IMO Regulations to Lead to Increased Adoption of LNG as Bunkering Fuel

Published By : 11 May 2016 | Published By : QYRESEARCH

For the past many decades, oil-products have been the exclusive norm for transport fuels owing to the simple reason that oil-products are abundantly available, are practical for use and are cheap. Natural gas and liquefied natural gas (LNG) were recognized as better fuel options over conventional oil-products in terms of energy content and environmental footprint. However, since LNG was not abundantly available and was comparatively more expensive, the use of LNG in application was limited to a few areas of research and very specific market areas. In the past few years, however, many factors have converged to bring a radical change in the LNG market and the applications of LNG are rising at a favorable pace.

The global demand for energy is still outpacing the global supply of cheap oil-products, resulting in the exponential price structure of crude oil and oil-products. A continuously rising share of world’s oil production is operated by national oil companies, making oil a geopolitical issue. This restricts the availability of resources from certain regions, making the imbalance between supply and demand worse. This scenario, combined with the rising global production and availability of LNG is leading to an increased adoption of LNG as a bunkering fuel for the marine transportation industry.

Some of the major drivers enabling this change are:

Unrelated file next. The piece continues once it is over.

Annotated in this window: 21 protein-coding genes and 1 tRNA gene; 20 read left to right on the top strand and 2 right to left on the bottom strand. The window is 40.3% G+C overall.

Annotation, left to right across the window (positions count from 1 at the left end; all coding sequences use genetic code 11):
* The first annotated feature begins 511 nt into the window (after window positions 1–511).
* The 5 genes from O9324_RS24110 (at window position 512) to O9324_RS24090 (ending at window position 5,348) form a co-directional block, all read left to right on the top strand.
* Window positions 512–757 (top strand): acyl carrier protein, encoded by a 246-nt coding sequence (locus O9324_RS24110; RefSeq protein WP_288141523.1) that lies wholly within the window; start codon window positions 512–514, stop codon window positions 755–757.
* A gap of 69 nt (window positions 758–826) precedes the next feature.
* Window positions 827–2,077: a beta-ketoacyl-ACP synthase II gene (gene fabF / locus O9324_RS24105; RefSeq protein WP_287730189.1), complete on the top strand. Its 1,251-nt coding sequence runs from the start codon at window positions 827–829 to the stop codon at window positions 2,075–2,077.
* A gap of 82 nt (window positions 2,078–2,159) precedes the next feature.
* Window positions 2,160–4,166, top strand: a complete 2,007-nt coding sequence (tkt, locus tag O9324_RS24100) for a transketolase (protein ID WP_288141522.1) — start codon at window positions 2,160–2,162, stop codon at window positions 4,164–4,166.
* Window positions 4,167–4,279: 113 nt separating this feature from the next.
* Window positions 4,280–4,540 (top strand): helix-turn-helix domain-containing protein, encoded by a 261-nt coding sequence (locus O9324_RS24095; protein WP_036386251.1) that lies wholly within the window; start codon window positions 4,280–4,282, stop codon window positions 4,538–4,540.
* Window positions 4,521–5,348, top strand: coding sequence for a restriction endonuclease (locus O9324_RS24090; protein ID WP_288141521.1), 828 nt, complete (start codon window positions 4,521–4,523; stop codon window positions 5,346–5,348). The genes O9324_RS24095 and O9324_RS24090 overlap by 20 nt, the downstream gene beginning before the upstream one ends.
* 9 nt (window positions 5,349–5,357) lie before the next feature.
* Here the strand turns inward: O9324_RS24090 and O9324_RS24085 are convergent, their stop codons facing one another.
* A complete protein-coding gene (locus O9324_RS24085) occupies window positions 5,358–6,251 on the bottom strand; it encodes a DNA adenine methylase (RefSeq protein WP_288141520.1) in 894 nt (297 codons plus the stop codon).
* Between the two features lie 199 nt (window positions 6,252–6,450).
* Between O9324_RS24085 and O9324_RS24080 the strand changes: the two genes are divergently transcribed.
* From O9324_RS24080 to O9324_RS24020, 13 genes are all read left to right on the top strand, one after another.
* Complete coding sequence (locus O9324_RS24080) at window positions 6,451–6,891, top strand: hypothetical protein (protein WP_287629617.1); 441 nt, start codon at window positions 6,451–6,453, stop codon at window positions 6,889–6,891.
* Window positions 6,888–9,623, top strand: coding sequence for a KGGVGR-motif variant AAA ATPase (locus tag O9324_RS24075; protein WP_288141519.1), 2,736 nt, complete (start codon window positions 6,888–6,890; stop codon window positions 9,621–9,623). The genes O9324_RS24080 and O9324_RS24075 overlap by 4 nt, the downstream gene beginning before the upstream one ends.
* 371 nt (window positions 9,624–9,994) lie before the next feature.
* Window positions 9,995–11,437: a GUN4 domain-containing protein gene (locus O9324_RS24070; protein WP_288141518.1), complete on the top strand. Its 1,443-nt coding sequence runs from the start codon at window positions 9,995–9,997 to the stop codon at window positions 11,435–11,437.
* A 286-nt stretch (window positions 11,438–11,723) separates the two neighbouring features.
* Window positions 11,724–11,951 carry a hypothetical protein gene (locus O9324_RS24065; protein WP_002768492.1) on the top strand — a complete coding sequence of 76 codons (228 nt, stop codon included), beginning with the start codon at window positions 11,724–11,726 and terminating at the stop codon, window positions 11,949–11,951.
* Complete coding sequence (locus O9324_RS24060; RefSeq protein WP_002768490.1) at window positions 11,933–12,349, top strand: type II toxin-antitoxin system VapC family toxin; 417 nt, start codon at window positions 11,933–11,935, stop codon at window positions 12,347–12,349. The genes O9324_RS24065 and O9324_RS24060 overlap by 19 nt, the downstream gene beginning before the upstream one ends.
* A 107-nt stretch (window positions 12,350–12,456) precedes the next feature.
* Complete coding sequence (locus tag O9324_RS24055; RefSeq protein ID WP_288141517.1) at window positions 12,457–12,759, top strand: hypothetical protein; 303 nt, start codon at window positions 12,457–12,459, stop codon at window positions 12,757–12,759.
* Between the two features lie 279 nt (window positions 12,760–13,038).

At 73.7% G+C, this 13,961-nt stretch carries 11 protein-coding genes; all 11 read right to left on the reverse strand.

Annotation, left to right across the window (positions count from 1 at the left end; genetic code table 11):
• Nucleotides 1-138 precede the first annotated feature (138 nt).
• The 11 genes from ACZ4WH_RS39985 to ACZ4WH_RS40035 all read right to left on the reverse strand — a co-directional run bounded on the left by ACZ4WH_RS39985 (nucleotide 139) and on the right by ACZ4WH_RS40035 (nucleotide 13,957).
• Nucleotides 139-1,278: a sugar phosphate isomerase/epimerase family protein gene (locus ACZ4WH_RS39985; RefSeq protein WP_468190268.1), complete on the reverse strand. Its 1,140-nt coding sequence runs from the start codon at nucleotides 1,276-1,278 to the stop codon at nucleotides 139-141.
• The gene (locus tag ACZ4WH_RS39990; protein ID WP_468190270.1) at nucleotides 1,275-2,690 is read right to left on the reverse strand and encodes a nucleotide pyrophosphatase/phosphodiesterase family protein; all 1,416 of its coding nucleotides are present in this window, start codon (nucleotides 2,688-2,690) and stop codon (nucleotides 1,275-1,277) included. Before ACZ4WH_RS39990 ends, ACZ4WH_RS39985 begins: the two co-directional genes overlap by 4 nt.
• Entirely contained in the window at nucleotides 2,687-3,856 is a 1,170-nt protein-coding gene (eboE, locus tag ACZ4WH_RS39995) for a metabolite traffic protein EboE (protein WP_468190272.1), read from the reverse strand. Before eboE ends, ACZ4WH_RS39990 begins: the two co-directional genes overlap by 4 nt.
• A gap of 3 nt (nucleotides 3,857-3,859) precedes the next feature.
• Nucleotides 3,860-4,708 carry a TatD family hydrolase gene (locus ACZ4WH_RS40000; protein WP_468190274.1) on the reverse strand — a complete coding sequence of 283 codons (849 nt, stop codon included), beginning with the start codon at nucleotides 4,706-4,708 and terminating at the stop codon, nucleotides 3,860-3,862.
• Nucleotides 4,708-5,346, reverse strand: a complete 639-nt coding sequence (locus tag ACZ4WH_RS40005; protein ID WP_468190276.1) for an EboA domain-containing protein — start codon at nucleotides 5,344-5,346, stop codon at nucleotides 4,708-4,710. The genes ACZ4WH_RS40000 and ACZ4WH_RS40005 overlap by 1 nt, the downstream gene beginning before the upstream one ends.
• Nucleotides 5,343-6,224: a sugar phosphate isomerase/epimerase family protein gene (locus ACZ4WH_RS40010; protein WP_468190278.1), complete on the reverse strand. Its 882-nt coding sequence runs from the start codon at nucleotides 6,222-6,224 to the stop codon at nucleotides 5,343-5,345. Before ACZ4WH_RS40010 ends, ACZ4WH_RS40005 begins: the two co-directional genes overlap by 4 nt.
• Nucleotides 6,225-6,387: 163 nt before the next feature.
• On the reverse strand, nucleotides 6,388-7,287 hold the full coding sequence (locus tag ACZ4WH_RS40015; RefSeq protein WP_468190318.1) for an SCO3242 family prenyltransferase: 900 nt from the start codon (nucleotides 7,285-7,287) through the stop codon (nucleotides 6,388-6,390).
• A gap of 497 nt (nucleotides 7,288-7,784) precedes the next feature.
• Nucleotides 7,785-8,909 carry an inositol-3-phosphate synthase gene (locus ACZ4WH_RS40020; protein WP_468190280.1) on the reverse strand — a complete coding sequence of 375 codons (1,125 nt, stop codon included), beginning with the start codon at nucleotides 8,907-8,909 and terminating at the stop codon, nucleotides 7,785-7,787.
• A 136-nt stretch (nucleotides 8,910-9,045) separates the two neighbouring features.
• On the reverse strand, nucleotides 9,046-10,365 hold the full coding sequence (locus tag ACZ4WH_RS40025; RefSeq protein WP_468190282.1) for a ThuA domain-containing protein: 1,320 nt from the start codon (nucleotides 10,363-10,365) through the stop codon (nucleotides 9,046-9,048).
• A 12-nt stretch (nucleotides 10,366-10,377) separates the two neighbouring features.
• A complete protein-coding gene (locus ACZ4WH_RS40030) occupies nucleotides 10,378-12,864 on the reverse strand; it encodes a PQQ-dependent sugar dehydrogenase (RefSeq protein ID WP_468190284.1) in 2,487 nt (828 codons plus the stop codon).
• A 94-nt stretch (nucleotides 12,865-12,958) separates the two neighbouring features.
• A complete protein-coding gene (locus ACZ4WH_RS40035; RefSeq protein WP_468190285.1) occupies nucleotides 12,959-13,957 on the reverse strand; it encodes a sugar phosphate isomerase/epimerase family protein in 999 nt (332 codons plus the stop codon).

• IMO Regulations: The International Marine Organization (IMO) has put strict regulations in place to restrict emission of greenhouse gases, sulfur, nitrogen oxides and other particles from marine vehicles. The restrictions have already been brought into force in several regions and international waters, which are being referred to as emission control areas, and will be enforced for the rest of the world by 2020. LNG being a relatively cleaner fuel as compared to conventional bunker fuels, is being looked upon as a very good option for the marine bunkering fuel market. 
  • Favorable Development of LNG Supply Chain: The lack of effective and reliable supply chains is one of the major restraint holding back the widespread adoption of LNG as a bunkering fuel in the global market. To overcome this hurdle, numerous initiatives have been initiated or are under development in major ports and terminals worldwide. 
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